The Modern Art Notes Podcast

Episode No. 565 of The Modern Art Notes Podcast is a summer clips episode featuring artist Sandy Rodriguez.

Rodriguez is included in "Traitor, Survivor, Icon: The Legacy of La Malinche," which is at the Albuquerque Museum through September 4. The exhibition examines the historical and cultural legacy of the Indigenous woman at the heart of the Spanish Conquest of Mexico (1519-1521) known colloquially as La Malinche. The show originated at the Denver Art Museum and was curated by Victoria I. Lyall and independent curator Terezita Romo. This fall it travels to the San Antonio Museum of Art.

Sandy Rodriguez’s work remains on view in “Borderlands” at the Huntington Library in San Marino, Calif. 

Rodriguez’s work explores the methods and materials of painting in works that address Native and colonial histories, memory, and contemporary events. Among her exhibition credits are the recent triennial at El Museo del Barrio, LACMA, the Riverside Art Museum, Art + Practice, Los Angeles, and more.

Direct download: MANPodcastEpisodeFiveHundredSixtyFive.mp3
Category:visual art -- posted at: 5:31pm EDT

Episode No. 487 is a summer clips episode featuring curators Marshall N. Price and Elizabeth Finch.

Price and Finch are the co-curators of "Roy Lichtenstein:  History in the Making, 1948-60." The exhibition examines Lichtenstein's early work, with particular attention to Lichtenstein's synthesis of European modernism, American painting and contemporary vernacular sources. The exhibition is on view at the Colby Nasher Museum of Art at Duke University through January 8, 2023. The excellent exhibition catalogue was published by Rizzoli Electa. Indiebound and Amazon offer it for about $33. From Waterville, Maine, the exhibition will travel to the Parrish Art Museum in Water Mill, NY, the Columbus Museum of Art, and the Nasher Museum of Art at Duke University. Price and Finch are curators at the Nasher and Colby, which originated the show, respectively.

For images see Episode No. 487. 

Direct download: MANPodcastEpisodeFiveHundredSixtyFour.mp3
Category:visual art -- posted at: 7:25am EDT

Episode No. 563 of The Modern Art Notes Podcast features curator Aleesa Pitchamarn Alexander and artist Katherine Bradford.

Alexander is the curator of "The Faces of Ruth Asawa," a new permanent installation at the Cantor Arts Center at Stanford University featuring Asawa's Untitled (LC.012, Wall of Masks). Wall of Masks is made up of ceramic face masks Asawa made with the cooperation of friends and visitors. The masks once hung on the exterior of the Asawa family's home. The artwork was the first acquisition made by Stanford's Asian American Art Initiative, which Alexander founded with Stanford professor Marci Kwon, and which she co-leads.

"Faces" also includes three vessels by Asawa’s son Paul Lanier. Each was made with clay mixed with the ashes of Asawa, her husband Albert, and their late son, Adam. Upon Asawa’s death, by her request, Lanier threw these materials into a set of vessels, one for each surviving sibling.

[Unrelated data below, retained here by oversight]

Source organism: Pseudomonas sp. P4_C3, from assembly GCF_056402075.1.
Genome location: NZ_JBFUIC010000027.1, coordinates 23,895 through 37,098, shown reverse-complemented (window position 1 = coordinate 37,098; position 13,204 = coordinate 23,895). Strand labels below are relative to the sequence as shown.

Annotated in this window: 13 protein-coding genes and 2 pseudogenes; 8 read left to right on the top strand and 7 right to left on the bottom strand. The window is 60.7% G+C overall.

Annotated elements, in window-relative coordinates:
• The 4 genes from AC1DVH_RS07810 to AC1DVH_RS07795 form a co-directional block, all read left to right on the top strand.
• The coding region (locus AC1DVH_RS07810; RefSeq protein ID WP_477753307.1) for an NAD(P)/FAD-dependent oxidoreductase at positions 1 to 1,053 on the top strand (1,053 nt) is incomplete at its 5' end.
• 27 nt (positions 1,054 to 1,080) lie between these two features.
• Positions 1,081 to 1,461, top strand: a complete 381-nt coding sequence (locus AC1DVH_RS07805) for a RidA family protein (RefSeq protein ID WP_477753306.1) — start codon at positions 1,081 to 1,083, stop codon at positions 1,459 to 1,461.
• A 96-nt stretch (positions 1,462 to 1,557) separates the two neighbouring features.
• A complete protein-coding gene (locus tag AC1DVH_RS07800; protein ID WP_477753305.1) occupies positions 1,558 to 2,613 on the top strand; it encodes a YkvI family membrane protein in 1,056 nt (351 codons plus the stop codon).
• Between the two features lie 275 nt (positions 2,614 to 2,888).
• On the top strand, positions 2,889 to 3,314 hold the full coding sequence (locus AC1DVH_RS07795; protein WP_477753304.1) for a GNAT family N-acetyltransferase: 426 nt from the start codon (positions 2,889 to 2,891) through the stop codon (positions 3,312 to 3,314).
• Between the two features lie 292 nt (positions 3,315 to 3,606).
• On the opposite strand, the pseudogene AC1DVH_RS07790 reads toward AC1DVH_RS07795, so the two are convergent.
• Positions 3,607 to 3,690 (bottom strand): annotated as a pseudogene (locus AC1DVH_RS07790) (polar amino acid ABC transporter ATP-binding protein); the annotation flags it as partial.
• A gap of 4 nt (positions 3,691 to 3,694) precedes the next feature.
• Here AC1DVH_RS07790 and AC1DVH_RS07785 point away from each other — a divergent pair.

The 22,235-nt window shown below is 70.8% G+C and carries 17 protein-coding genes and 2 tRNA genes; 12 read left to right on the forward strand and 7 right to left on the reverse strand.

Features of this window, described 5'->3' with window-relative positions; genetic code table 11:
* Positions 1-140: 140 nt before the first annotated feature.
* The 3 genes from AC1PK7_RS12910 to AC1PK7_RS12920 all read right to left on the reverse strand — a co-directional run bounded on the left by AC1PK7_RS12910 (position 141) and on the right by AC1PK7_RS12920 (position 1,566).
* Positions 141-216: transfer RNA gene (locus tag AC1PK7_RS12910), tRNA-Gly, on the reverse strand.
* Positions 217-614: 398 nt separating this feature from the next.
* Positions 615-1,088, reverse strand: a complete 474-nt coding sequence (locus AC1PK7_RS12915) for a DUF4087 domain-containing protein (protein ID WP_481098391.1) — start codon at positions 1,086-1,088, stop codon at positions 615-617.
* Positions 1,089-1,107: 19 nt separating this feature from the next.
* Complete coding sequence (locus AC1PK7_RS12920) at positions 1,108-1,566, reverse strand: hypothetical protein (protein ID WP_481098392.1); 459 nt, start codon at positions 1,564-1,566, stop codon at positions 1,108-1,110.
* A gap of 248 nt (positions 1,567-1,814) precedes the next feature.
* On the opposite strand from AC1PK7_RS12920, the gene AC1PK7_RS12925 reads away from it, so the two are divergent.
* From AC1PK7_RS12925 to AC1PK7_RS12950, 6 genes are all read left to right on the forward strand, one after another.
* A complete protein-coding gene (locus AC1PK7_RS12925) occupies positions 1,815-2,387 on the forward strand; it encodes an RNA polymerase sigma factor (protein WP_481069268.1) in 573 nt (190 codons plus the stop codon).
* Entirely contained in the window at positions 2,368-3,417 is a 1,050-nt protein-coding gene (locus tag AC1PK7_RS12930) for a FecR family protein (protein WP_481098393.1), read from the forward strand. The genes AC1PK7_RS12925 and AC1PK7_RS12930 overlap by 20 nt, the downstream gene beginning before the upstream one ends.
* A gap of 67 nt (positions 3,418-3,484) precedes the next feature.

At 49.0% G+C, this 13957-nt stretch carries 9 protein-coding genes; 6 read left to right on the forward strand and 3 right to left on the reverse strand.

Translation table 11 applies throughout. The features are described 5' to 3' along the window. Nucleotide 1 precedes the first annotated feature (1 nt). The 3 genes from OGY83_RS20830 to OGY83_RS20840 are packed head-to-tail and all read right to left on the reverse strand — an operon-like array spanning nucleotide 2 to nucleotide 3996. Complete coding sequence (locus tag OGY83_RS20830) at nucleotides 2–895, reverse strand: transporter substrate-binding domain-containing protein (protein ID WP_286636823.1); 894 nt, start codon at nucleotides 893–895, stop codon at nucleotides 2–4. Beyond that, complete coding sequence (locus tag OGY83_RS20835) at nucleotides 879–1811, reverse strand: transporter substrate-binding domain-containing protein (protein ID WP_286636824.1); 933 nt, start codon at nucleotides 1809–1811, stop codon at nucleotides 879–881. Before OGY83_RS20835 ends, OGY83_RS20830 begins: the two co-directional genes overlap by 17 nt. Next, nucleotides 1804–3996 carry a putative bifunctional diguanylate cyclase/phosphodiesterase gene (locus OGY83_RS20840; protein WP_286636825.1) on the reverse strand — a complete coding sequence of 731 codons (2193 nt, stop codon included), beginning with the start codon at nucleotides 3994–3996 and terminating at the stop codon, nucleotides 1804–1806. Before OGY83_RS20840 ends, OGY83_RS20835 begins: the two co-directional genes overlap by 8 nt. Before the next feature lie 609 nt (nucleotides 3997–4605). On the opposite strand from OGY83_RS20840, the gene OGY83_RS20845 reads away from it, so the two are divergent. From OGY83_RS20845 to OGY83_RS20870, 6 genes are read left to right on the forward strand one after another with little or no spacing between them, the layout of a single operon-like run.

The second segment is a re-air of painter Katherine Bradford's 2018 appearance on the program. This summer, the Portland (Me.) Museum of Art is presenting "Flying Woman: The Paintings of Katherine Bradford," the first solo museum survey of Bradford's career. It was curated by Jaime DeSimone and is on view through September 11. The segment was taped on the occasion of “FOCUS: Katherine Bradford” at the Modern Art Museum of Fort Worth.

Direct download: MANPodcastEpisodeFiveHundredSixtyThree.mp3
Category:visual art -- posted at: 5:00pm EDT

Episode No. 562 of The Modern Art Notes Podcast features curators Sarah Chasse and Karen Kramer, and artist Jason Garcia (Okuu Pin).

Chasse and Kramer are the co-curators of a new installation of the Peabody Essex Museum's Native American and American collections titled "On This Ground: Being and Belonging in America." The installation joins two separate institutional collections in a way that joins art to 10,000 years of North American history. "On This Ground" often suggests and reveals how art influenced and extended ideas core to the continental story. The installation is on view indefinitely.

Garcia's work -- specifically artworks from his Tewa Tales of Suspense! series -- is included in the PEM's collection and in "On This Ground." Garcia's work often examines and interprets American and Pueblo history in ways that revise old, whites-centering narratives. His work is in the collection of museums such as the Heard Museum in Phoenix, and the Smithsonian's National Museum of the American Indian.

Direct download: MANPodcastEpisodeFiveHundredSixtyTwo.mp3
Category:visual art -- posted at: 5:30pm EDT

Episode No. 561 features author Helen Langdon and curator Erin Garcia.

Langdon is the author of "Salvator Rosa: Paint and Performance," a new biography of the Renaissance painter and actor. The book explains Rosa's thirst for fame, his philosophical pursuits and how they melded with his painting, his acting career, and the ways in which his desire to be a celebrity often interfered with his ability to accomplish his career goals. The book was published by Reaktion and is distributed in the US by University of Chicago Press. Indiebound and Amazon offer it for $25.

Garcia discusses "Chinese Pioneers: Power and Politics in Exclusion Era Photographs," which is at the California Historical Society in San Francisco through August 13. The exhibition offers a CHS collection-driven visual history of the social, political, and judicial disenfranchisement of Chinese Californians -- as well as portrayals of Chinese agency and resilience -- during the Chinese exclusion era.

Direct download: MANPodcastEpisodeFiveHundredSixtyOne.mp3
Category:visual art -- posted at: 4:38pm EDT